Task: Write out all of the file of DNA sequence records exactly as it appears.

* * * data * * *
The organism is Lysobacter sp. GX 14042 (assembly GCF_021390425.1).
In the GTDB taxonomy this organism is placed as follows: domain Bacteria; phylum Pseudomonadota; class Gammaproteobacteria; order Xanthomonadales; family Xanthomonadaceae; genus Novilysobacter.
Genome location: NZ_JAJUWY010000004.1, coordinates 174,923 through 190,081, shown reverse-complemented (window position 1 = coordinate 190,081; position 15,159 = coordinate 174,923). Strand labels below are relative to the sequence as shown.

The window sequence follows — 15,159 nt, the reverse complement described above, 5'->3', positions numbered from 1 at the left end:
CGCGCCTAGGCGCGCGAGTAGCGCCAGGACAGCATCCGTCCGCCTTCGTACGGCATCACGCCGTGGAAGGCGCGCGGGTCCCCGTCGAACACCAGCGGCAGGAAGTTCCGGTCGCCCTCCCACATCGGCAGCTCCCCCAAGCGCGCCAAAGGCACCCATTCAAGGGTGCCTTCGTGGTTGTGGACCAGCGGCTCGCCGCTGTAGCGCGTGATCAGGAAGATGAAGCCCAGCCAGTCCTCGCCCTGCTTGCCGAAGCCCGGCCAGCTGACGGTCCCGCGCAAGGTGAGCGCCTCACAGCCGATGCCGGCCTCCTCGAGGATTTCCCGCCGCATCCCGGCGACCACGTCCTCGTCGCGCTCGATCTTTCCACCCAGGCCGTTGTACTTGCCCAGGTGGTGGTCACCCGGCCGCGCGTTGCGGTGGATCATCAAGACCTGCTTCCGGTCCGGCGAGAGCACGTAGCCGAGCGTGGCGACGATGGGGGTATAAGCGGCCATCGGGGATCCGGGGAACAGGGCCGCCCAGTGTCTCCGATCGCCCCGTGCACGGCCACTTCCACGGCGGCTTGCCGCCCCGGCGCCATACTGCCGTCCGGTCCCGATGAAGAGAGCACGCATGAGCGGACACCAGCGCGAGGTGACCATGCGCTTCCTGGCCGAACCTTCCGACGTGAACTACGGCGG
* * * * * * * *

The organism is Lysobacter sp. GX 14042 (assembly GCF_021390425.1).
In the GTDB taxonomy this organism is placed as follows: domain Bacteria; phylum Pseudomonadota; class Gammaproteobacteria; order Xanthomonadales; family Xanthomonadaceae; genus Novilysobacter.
Genome location: NZ_JAJUWY010000004.1, coordinates 174,923 through 190,081, shown reverse-complemented (window position 1 = coordinate 190,081; position 15,159 = coordinate 174,923). Strand labels below are relative to the sequence as shown.

The window sequence follows — 15,159 nt, the reverse complement described above, 5'->3', positions numbered from 1 at the left end:
CGCGCCTAGGCGCGCGAGTAGCGCCAGGACAGCATCCGTCCGCCTTCGTACGGCATCACGCCGTGGAAGGCGCGCGGGTCCCCGTCGAACACCAGCGGCAGGAAGTTCCGGTCGCCCTCCCACATCGGCAGCTCCCCCAAGCGCGCCAAAGGCACCCATTCAAGGGTGCCTTCGTGGTTGTGGACCAGCGGCTCGCCGCTGTAGCGCGTGATCAGGAAGATGAAGCCCAGCCAGTCCTCGCCCTGCTTGCCGAAGCCCGGCCAGCTGACGGTCCCGCGCAAGGTGAGCGCCTCACAGCCGATGCCGGCCTCCTCGAGGATTTCCCGCCGCATCCCGGCGACCACGTCCTCGTCGCGCTCGATCTTTCCACCCAGGCCGTTGTACTTGCCCAGGTGGTGGTCACCCGGCCGCGCGTTGCGGTGGATCATCAAGACCTGCTTCCGGTCCGGCGAGAGCACGTAGCCGAGCGTGGCGACGATGGGGGTATAAGCGGCCATCGGGGATCCGGGGAACAGGGCCGCCCAGTGTCTCCGATCGCCCCGTGCACGGCCACTTCCACGGCGGCTTGCCGCCCCGGCGCCATACTGCCGTCCGGTCCCGATGAAGAGAGCACGCATGAGCGGACACCAGCGCGAGGTGACCATGCGCTTCCTGGCCGAACCTTCCGACGTGAACTACGGCGG